Railways are also moving oil from major production areas including North Dakota to refineries at levels not seen since World War II. Northeastern refiners now find it cheaper to replace foreign oil shipments from Africa, Europe and the Middle East with domestic oil brought in by rail, boosting the profits of tank-car maker American Railcar Industries Inc. and BNSF Railway Co., owned by Warren Buffett’s Berkshire Hathaway Inc.

But railways and the expansion of the Seaway Pipeline have not removed the oil glut out of Cushing. The Energy Information Administration just reported that Cushing, Oklahoma added another 1.8 million barrels to storage with total Cushing stocks equaling 51.9 million barrels of oil in facilities at the energy hub. During the last 6 weeks, 6.2 million barrels of oil were added to Cushing stocks. Cushing oil inventories are now almost double their level this time last year when they stood at 28.3 million barrels.

The glut of oil in Cushing has been caused by increased oil production from North Dakota’s Bakken basin and imports from Canada. The Keystone XL pipeline was to aid the movement of the increased oil production from these areas but was delayed, denied, and delayed again by President Obama and the U.S. State Department because of the need to determine if the pipeline is in the ‘national interest’ since it would cross the U. S. border with Canada. In February 2012, TransCanada announced it would build the southern section of the pipeline, from Cushing to the Gulf Coast refineries, which does not need State Department determination and a Presidential permit. Construction of Keystone’s “Gulf Coast Project” began in the fall of 2012. The $2.3 billion southern leg is expected to be in service by mid- to late 2013.[vii]

Part of the issue with the delay was that the pipeline was to traverse a sensitive area in Nebraska. TransCanada, however, rerouted the pipeline away from the area. A report recently released by a state agency in Nebraska found the new route poses ‘minimal risks’ to the Nebraska’s environment, eliminating a hurdle to its approval.[viii]  And, Nebraska’s Governor Dave Heineman just announced his approval of the new route for the Keystone XL pipeline that avoids the environmentally-sensitive Sand Hills region.

Recently, ten governors and the premier of Saskatchewan wrote to President Obama asking him to approve the proposed Keystone XL pipeline and citing its importance to the two countries. The letter indicates that with the Keystone XL pipeline U.S. imports from Canada could reach 4 million barrels per day, twice what is imported from the Persian Gulf. And, the pipeline would also provide “critical infrastructure” to move oil from the Bakken in North Dakota and Montana.[ix]  In their view, the economic, energy and national security benefits of Keystone XL overwhelmingly support its approval.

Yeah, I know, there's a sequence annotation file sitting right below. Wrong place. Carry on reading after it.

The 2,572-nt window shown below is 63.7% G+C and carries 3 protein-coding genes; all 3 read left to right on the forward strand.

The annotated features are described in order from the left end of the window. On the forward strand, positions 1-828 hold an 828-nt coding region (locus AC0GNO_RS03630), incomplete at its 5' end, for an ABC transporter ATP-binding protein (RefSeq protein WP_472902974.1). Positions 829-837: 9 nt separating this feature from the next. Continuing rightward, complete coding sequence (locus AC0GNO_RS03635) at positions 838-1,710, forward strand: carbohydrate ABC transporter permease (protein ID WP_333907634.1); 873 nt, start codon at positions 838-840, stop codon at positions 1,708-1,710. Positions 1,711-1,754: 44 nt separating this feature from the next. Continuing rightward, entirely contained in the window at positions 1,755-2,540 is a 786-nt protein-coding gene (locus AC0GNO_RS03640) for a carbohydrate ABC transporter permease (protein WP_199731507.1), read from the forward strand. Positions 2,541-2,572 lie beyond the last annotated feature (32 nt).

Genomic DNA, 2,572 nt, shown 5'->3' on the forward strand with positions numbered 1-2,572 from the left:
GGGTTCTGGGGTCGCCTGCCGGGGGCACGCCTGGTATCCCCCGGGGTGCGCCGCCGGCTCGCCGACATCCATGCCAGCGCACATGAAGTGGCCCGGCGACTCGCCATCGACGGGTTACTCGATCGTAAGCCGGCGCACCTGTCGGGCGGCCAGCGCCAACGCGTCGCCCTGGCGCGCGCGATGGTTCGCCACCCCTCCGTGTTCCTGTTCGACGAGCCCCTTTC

The oil industry is providing much needed jobs here in the United States, but impediments from our federal government are causing oil production to be bottlenecked in Cushing, where it cannot be refined into products demanded by the American public. Our current pipeline capacity is being expanded and our railways are moving oil to refining facilities, but Cushing still remains a bottleneck. Approving the Keystone pipeline would help alleviate the oil glut at Cushing and move North America towards energy independence as forecasters are predicting.

[i] Bloomberg, Texas Starts Budget Debate Flush With Energy Boom Cash, January 7, 2013, http://www.bloomberg.com/news/2013-01-07/texas-starts-budget-debate-flush-with-energy-boom-cash.html

[ii] New York Times, Pay in Oil Fields is Luring Youths in Montana, December 25, 2012, http://www.nytimes.com/2012/12/26/us/26montana.html?nl=todaysheadlines&emc=edit_th_20121226&_r=4&

[iii] Wall Street Journal, Graduates Are Overqualified, Underemployed, August 25, 2012, http://professional.wsj.com/article/SB10000872396390444443504577603212344835808.html?mg=reno64-wsj

[iv] New York Times, Pay in Oil Fields is Luring Youths in Montana, December 25, 2012, http://www.nytimes.com/2012/12/26/us/26montana.html?nl=todaysheadlines&emc=edit_th_20121226&_r=4&

[v] Business Week, American Oil Growing Most Since First Wells Signals Independence, December 18, 2012, http://www.businessweek.com/news/2012-12-18/american-oil-most-since-first-well-in-1859-signals-independence#p3

[vii] Reuters, TransCanada chops up Keystone XL to push it ahead, February 27, 2012, http://www.reuters.com/article/2012/02/27/us-keystone-idUSTRE81Q1II20120227

[viii] Wall Street Journal, Keystone Pipeline Clears a Big Hurdle in Nebraska, January 4, 2013, http://professional.wsj.com/article/SB10001424127887323374504578221604253181848.html?mg=reno64-wsj

[ix] The Hill, GOP governors, Canadian leader press Obama to approve Keystone pipeline, January 17, 2013, http://thehill.com/blogs/e2-wire/e2-wire/277789-gop-govs-canadian-official-press-obama-to-approve-keystone-pipeline